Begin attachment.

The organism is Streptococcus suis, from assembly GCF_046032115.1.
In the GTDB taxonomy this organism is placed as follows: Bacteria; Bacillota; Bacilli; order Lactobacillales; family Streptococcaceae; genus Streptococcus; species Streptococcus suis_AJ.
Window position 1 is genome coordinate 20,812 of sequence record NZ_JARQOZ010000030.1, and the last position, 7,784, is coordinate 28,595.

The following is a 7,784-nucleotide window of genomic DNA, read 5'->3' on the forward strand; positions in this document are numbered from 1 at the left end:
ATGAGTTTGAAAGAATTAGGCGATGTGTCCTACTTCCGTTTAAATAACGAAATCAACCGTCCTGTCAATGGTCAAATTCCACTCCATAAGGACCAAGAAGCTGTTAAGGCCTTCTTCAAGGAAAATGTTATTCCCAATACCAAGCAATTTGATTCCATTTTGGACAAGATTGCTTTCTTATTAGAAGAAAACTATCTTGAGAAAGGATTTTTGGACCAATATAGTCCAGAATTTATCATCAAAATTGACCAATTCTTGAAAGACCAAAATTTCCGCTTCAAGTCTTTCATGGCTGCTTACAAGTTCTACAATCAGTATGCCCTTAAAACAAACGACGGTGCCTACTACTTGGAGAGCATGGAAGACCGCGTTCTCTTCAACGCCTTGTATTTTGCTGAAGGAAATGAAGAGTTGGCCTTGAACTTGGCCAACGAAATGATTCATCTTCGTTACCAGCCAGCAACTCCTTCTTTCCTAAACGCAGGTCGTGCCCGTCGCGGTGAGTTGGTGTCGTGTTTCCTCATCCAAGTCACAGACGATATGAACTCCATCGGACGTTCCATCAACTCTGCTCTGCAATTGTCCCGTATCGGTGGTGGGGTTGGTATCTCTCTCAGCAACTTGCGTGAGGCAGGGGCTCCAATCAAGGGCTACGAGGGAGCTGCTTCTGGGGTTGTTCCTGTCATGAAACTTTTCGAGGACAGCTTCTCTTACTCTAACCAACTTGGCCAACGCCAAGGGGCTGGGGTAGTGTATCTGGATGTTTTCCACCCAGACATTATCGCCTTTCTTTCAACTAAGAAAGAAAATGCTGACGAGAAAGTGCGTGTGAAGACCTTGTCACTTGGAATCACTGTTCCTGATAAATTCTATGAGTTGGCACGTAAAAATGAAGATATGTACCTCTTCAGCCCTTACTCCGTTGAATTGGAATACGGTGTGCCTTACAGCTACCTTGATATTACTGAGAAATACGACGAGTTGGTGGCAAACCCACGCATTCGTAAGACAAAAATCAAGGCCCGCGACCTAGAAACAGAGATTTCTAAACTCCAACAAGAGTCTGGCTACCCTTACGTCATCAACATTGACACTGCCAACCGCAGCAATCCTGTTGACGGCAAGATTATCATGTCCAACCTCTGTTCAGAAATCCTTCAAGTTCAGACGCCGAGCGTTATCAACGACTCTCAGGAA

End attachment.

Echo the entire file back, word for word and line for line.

The organism is Streptococcus suis, from assembly GCF_046032115.1.
In the GTDB taxonomy this organism is placed as follows: Bacteria; Bacillota; Bacilli; order Lactobacillales; family Streptococcaceae; genus Streptococcus; species Streptococcus suis_AJ.
Window position 1 is genome coordinate 20,812 of sequence record NZ_JARQOZ010000030.1, and the last position, 7,784, is coordinate 28,595.

The following is a 7,784-nucleotide window of genomic DNA, read 5'->3' on the forward strand; positions in this document are numbered from 1 at the left end:
ATGAGTTTGAAAGAATTAGGCGATGTGTCCTACTTCCGTTTAAATAACGAAATCAACCGTCCTGTCAATGGTCAAATTCCACTCCATAAGGACCAAGAAGCTGTTAAGGCCTTCTTCAAGGAAAATGTTATTCCCAATACCAAGCAATTTGATTCCATTTTGGACAAGATTGCTTTCTTATTAGAAGAAAACTATCTTGAGAAAGGATTTTTGGACCAATATAGTCCAGAATTTATCATCAAAATTGACCAATTCTTGAAAGACCAAAATTTCCGCTTCAAGTCTTTCATGGCTGCTTACAAGTTCTACAATCAGTATGCCCTTAAAACAAACGACGGTGCCTACTACTTGGAGAGCATGGAAGACCGCGTTCTCTTCAACGCCTTGTATTTTGCTGAAGGAAATGAAGAGTTGGCCTTGAACTTGGCCAACGAAATGATTCATCTTCGTTACCAGCCAGCAACTCCTTCTTTCCTAAACGCAGGTCGTGCCCGTCGCGGTGAGTTGGTGTCGTGTTTCCTCATCCAAGTCACAGACGATATGAACTCCATCGGACGTTCCATCAACTCTGCTCTGCAATTGTCCCGTATCGGTGGTGGGGTTGGTATCTCTCTCAGCAACTTGCGTGAGGCAGGGGCTCCAATCAAGGGCTACGAGGGAGCTGCTTCTGGGGTTGTTCCTGTCATGAAACTTTTCGAGGACAGCTTCTCTTACTCTAACCAACTTGGCCAACGCCAAGGGGCTGGGGTAGTGTATCTGGATGTTTTCCACCCAGACATTATCGCCTTTCTTTCAACTAAGAAAGAAAATGCTGACGAGAAAGTGCGTGTGAAGACCTTGTCACTTGGAATCACTGTTCCTGATAAATTCTATGAGTTGGCACGTAAAAATGAAGATATGTACCTCTTCAGCCCTTACTCCGTTGAATTGGAATACGGTGTGCCTTACAGCTACCTTGATATTACTGAGAAATACGACGAGTTGGTGGCAAACCCACGCATTCGTAAGACAAAAATCAAGGCCCGCGACCTAGAAACAGAGATTTCTAAACTCCAACAAGAGTCTGGCTACCCTTACGTCATCAACATTGACACTGCCAACCGCAGCAATCCTGTTGACGGCAAGATTATCATGTCCAACCTCTGTTCAGAAATCCTTCAAGTTCAGACGCCGAGCGTTATCAACGACTCTCAGGAA